Well before COVID-19, politicians and business leaders expressed concern about the gap between the skills employers need to maximize productivity and the skills possessed by available workers. The pandemic has only exacerbated these gaps, with over 10 million job openings and six million unemployed workers by the end of October 2022.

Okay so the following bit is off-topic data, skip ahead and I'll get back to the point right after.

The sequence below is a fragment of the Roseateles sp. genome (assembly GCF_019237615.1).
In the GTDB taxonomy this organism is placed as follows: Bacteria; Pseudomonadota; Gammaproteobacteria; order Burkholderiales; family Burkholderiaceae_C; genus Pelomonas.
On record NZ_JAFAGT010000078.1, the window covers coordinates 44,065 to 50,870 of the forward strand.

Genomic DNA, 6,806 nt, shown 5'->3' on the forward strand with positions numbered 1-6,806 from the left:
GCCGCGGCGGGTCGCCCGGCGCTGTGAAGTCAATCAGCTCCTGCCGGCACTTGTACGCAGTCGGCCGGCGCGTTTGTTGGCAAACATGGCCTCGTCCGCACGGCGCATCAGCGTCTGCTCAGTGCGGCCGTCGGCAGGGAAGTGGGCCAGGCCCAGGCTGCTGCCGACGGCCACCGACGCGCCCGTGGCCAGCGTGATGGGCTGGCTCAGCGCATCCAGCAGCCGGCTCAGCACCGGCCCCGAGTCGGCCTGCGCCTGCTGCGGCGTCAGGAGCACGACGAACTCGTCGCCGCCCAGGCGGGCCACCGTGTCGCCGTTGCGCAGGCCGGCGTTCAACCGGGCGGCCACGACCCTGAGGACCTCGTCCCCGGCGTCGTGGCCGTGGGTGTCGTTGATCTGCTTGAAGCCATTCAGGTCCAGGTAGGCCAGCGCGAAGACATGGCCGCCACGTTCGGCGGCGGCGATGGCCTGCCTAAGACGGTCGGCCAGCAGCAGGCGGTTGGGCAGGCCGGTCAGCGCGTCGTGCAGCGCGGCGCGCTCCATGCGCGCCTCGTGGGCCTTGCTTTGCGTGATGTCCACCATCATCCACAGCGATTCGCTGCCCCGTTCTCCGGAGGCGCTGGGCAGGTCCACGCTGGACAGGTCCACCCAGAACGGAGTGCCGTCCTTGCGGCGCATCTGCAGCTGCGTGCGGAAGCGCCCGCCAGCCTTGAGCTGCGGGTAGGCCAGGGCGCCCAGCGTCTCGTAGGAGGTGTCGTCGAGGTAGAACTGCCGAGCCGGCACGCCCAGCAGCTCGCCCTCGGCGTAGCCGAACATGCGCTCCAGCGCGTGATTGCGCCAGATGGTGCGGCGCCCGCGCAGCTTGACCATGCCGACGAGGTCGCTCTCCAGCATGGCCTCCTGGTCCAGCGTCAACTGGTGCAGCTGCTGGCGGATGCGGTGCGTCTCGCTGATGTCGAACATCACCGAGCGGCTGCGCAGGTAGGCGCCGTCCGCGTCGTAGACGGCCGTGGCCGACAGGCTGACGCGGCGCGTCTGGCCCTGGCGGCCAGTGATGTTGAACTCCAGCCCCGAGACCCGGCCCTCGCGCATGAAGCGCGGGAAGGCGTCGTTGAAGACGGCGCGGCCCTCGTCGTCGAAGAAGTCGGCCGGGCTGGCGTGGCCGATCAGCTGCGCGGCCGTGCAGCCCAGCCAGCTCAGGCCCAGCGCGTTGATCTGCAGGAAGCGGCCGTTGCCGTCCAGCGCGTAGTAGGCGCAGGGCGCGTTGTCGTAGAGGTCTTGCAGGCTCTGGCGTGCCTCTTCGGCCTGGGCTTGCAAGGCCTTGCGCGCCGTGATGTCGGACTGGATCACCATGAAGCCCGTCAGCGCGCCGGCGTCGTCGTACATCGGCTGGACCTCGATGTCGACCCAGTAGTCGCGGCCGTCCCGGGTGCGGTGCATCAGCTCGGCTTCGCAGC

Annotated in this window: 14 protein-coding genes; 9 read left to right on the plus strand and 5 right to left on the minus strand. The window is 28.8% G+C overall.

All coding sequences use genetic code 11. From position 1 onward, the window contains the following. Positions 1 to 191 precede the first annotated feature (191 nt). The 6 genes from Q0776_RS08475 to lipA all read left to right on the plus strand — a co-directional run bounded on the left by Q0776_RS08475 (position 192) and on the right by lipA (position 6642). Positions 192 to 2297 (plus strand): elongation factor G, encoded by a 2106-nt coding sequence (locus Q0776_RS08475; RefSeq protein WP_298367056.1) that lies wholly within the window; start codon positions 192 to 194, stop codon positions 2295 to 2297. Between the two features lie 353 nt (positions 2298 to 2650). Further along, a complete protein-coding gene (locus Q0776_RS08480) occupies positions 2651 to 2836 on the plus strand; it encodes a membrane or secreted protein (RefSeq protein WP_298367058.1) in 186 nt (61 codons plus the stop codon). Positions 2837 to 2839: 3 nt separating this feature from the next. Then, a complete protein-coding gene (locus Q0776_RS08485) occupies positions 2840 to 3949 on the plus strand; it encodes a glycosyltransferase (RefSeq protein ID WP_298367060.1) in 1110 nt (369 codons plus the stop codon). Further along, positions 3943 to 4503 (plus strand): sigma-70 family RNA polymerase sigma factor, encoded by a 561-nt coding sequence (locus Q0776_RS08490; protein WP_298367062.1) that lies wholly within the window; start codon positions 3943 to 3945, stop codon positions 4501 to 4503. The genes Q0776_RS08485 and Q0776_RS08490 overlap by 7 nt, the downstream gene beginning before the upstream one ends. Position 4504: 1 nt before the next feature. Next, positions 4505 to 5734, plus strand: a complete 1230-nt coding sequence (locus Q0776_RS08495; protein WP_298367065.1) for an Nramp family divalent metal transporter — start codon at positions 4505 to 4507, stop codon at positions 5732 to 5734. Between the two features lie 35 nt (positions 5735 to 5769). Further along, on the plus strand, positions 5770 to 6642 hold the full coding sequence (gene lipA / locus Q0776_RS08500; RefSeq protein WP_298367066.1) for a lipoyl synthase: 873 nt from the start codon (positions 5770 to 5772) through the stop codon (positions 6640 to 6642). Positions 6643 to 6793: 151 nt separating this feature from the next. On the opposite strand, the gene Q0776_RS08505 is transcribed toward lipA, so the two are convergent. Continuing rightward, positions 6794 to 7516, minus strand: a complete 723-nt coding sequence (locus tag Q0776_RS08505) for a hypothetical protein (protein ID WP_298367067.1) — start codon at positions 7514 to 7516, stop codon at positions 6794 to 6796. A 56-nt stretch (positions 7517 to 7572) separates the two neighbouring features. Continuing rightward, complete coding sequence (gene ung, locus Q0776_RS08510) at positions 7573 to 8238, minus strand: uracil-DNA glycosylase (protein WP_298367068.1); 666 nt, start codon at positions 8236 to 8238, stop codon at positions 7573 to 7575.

Community college noncredit Career and Technical Education (CTE) programs are an important contributor to skill and workforce development. Approximately five million students enroll in community college noncredit programs nationally (more than half in CTE programs), which represents 41% of the total enrollments in the community college sector. CTE programs are highly focused on job training and are much shorter in duration than the typical community college or university degree program. In Virginia, two of the most popular CTE programs are commercial driver’s license and certified medical assistant training, which respectively consist of 168 and 180 contact hours (for comparison, full-time students complete about 150 contact hours in a semester). Noncredit CTE programs are also popular among working adults: In Virginia, the average age of students enrolled in noncredit CTE programs is 35 years old (authors’ calculations).